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This guide was compiled by Shannon M. Smith and is made available under a Creative Commons Attribution 4.0 License except where otherwise noted.
Creative Commons (CC) is a set of legal resources, a nonprofit organization, as well as a global network and movement - all inspired by people's interest in sharing their creativity and knowledge, and made functional by a set of open copyright licenses. 
The Sunny Bono Copyright Term Extension Act (CETA), commonly referred to as the Mickey Mouse Protection Act, was enacted in order to extend the "term of copyright for every work in the United States - even those already copyrighted." This change made the copyright term for individuals the life of the creator plus 70 years.
Of note: The end of a copyright term marks when work can now be used for any purpose without permission, so a limited copyright term ensures that copyrighted materials will eventually move into the public domain - perpetuating new knowledge and creativity. 
Lawrence Lessing, Stanford Law Professor, found this new act to be unconstitutional. Lessing and others created a non profit organization called Creative Commons and in 2002 published the Creative Commons Licenses - "a set of free, public licenses that would allow creators to keep their copyrights while sharing their works on more flexible terms than the default 'all rights reserved.'" The intent of these licenses was to address the tension between the creators right to share content publicly and copyright restrictions.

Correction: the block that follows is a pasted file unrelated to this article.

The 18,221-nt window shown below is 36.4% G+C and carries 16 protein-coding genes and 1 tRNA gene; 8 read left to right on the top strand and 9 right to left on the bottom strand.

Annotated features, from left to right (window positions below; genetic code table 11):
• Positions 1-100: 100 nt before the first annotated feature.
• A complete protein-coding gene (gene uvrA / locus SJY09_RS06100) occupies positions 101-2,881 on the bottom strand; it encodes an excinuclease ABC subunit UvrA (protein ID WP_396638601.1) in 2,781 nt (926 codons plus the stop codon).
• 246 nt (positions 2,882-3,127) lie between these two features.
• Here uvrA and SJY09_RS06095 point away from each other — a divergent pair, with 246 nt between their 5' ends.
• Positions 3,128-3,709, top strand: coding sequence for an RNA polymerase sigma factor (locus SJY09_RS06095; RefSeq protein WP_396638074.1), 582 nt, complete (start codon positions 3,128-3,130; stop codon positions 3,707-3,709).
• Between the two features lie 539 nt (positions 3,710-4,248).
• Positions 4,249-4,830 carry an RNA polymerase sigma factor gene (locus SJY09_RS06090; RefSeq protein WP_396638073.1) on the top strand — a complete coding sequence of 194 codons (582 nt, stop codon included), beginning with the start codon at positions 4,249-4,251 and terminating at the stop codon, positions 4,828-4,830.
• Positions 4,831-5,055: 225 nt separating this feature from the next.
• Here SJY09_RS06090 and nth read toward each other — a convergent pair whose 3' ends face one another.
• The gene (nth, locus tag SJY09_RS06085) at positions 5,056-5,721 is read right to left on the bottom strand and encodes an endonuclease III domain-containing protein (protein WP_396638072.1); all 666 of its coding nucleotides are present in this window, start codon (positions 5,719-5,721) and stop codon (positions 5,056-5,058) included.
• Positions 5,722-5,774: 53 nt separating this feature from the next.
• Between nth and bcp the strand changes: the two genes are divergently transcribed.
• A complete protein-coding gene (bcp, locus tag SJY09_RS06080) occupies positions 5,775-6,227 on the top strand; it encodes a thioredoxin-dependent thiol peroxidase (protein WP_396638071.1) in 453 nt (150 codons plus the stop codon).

Eldred v. Ashcroft: In 2003 the Supreme Court upheld the constitutionality of the 1998 Sonny Bono CETA. 
Eric Eldred had made his career on making works available as they passed into the public domain. Lawrence Lessing represented Eldred, a web publisher. 
Today, CC licenses are widely used on the web and around the world. "Since 2001, a global coalition of people has formed around Creative Commons and open licensing. Most of the people and institutions who are part of the CC movement are not formally connected to Creative Commons." There are approximately 2 billion works that CC licenses and public domain tools are used on today! 
 "What is Creative Commons" by Creative Commons. CC-BY.
 "The Story of Creative Commons" by Creative Commons. CC-BY.
 "Eldred v. Ashcroft" by Wikipedia.
 "Creative Commons Today" by Creative Commons. CC-BY.
The CC Global Network is where anyone interested in and working with open movements can get involved! This exciting network currently has more than 700 members and 45 chapters around the world. Learn more about the chapters or contact email@example.com.